More Reading from At The Queen’s Command

Friday evening April 23rd, starting at 6PM Pacific time, I’ll be reading in Second Life from At The Queen’s Command again. On the 9th I read for four straight hours and got through the first twelve chapters. I’ll start with a synopsis of what’s happened up to this point, and then begin reading at Chapter Thirteen.

I’m doing this as a fundraiser for the American Cancer Society’s Relay for Life. You pay, I read, and keep reading as long as folks are there to listen. On the 9th we had folks from all around the world and raised about $200.00 for the cause. That would be US dollars, not game dollars.

Second Life, as I’ve mentioned before, is free, graphically-based chat software which supports voice-chat. I’ve been using it for over two years now for readings, classes and just chatting with folks during my weekly Office Hours.

Once you’ve downloaded and installed the software, and registered with Second Life, you can click this link to be teleported to where the auction will take place. That same link will bring you to where I have office hours. There you can ask questions about writing, and get my take on issues facing writers each Wednesday evening—including this evening, at 6 PM Pacific Time.

I noted above that Second Life is free. This is true, but it does have its own economy. You can purchase game dollars to pay for me to continue reading. My partner and I set a price of $10 an hour for the reading, and many folks were far more generous than that. (That’s $10 in the aggregate, not individually—I’m a good reader, but not that good.) Second Life has been very supportive of RFL. Last year we were part of the effort which raised over a quarter of a million dollars for cancer research. It was during RFL last year that I lost my very good friend Dave Arneson to cancer, bringing home both the tragedy of the illness, and the need to fund research.

At The Queen’s Command is my latest novel. It’s a fantasy set in a parallel world, during the American Colonial period—though names have been changed to protect the innocent and so I can do cool things in messing with history. For example, Tharyngia, which is the analog to France, had a revolution about a hundred years earlier in which an insane and superstitious king was overthrown by scientists and natural philosophers. As a result, the nation is ruled by the Laureates, whose scientific research methods are viewed suspiciously by others, and who have become very successful with magick because they treat it as a science.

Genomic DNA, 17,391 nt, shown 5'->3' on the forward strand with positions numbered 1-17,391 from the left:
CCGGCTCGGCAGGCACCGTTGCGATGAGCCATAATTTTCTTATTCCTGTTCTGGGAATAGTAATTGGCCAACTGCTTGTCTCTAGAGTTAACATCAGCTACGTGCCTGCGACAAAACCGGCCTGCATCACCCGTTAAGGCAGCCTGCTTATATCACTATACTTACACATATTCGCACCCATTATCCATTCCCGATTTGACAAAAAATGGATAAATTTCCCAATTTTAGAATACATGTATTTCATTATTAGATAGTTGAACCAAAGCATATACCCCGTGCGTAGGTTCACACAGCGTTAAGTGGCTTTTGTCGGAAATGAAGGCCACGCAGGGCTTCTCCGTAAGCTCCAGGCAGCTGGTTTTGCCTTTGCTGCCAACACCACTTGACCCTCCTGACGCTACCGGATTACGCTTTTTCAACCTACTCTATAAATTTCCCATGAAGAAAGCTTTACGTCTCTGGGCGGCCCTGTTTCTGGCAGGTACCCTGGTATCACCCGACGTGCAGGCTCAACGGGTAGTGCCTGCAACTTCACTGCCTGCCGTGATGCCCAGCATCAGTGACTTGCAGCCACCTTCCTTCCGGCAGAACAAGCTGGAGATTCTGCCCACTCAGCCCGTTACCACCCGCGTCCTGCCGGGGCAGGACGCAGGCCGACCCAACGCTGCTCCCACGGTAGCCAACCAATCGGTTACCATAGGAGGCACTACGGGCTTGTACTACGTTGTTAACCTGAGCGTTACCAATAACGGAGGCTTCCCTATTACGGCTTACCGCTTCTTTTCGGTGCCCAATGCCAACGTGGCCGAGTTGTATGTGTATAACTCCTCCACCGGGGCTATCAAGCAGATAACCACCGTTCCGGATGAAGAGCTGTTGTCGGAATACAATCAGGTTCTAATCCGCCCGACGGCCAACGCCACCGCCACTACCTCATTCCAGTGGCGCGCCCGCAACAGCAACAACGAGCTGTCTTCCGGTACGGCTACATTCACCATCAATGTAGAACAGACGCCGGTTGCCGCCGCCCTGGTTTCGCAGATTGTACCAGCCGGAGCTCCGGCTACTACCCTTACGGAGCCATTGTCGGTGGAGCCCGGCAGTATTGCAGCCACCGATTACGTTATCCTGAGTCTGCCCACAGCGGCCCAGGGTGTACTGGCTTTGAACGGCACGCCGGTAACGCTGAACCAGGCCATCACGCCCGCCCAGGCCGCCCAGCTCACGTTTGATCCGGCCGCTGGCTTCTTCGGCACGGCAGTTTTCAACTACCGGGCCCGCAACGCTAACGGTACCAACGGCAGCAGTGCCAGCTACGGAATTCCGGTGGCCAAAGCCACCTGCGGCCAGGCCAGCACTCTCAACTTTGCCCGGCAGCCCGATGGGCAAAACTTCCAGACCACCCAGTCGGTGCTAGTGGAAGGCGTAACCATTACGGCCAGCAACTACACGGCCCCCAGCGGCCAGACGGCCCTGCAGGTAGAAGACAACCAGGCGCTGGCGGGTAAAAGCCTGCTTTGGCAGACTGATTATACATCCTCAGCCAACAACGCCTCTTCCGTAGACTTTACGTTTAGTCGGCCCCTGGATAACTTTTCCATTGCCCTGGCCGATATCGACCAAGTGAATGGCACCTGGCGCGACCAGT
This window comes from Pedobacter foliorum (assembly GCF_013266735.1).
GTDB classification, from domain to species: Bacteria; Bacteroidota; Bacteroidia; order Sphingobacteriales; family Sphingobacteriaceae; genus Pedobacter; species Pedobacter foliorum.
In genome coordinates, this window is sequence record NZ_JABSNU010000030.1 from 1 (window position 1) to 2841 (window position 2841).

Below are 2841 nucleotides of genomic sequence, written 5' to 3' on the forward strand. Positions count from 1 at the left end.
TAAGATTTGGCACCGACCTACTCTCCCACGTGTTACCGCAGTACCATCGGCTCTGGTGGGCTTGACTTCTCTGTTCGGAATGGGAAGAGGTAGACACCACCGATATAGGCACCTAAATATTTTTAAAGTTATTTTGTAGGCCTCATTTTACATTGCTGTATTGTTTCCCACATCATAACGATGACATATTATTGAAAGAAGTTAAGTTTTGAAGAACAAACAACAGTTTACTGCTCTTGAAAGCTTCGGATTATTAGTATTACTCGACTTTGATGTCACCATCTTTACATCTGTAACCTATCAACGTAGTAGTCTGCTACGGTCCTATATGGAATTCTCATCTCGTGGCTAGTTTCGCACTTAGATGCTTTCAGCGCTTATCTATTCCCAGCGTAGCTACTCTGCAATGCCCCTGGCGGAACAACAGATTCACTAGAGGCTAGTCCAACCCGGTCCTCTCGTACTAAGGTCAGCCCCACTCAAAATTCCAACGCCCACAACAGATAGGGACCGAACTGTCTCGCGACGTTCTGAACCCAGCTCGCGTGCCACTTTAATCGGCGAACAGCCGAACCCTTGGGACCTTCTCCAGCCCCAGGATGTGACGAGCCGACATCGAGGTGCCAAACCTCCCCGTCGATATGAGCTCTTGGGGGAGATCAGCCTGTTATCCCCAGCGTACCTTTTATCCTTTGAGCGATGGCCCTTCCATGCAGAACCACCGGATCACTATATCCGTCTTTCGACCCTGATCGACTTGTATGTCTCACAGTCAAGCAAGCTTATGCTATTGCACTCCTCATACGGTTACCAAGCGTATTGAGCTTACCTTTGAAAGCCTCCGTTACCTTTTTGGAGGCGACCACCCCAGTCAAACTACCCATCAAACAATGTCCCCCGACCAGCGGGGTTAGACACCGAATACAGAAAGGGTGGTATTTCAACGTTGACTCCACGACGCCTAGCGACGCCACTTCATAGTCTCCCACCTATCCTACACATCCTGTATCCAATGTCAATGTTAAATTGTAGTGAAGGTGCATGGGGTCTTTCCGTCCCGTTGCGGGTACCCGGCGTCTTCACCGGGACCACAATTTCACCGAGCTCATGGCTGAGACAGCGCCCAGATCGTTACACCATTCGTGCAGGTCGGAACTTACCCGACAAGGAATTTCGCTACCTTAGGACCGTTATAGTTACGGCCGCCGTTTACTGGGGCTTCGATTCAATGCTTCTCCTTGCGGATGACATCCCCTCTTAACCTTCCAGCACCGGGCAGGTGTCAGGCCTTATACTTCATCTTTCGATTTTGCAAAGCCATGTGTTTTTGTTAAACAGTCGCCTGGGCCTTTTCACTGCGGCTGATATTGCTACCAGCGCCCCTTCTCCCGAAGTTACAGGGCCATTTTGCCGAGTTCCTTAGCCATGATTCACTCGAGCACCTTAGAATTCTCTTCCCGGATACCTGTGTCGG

Anyway, think Last of the Mohicans with flintlocks and dragons and magick and you’ve got the idea.

At The Queen’s Command is coming out from Night Shade Books in November, just in time for all your holiday gift-giving needs. But if you want to experience it now, just download Second Life and get a listen to what you’ll be able to read in November.

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3 Responses to “More Reading from At The Queen’s Command”

  1. Hey Mike, do you find when you read your novels you have regrets? I.e. oooh maybe i should have done this a different way or that was less powerful a scene than I thought? or is it just done and no regrets moving forward to next book? (a Secrets Reply would be great if you think you could expound there rather than here.)

  2. Timothy Fitzgerald 23. Apr, 2010 at 2:22 pm

    Sweet, November is it now? Cool, had not seen you give a date as yet for the new book, looking forward to getting a copy!

    So, if you make your Talion goal to write a sequel, will you wait until after you are done writing the Crown Colonies? or would you try and do it concurrent?

    I miss the days when we would get a Fantasy book and Battletech/Star Wars/etc book from you in a given year!

  3. Chad,

    There’s no doubt that I do many things better now than I did in the past, but I don’t regret the stuff that’s in published books—and have zero intention of going back and changing them. Instead, were I to read something over and decide that I could have done a better job, I make a note and figure out how to get this new effect into a new story. This way I learn from the past and am always making my stuff better going forward.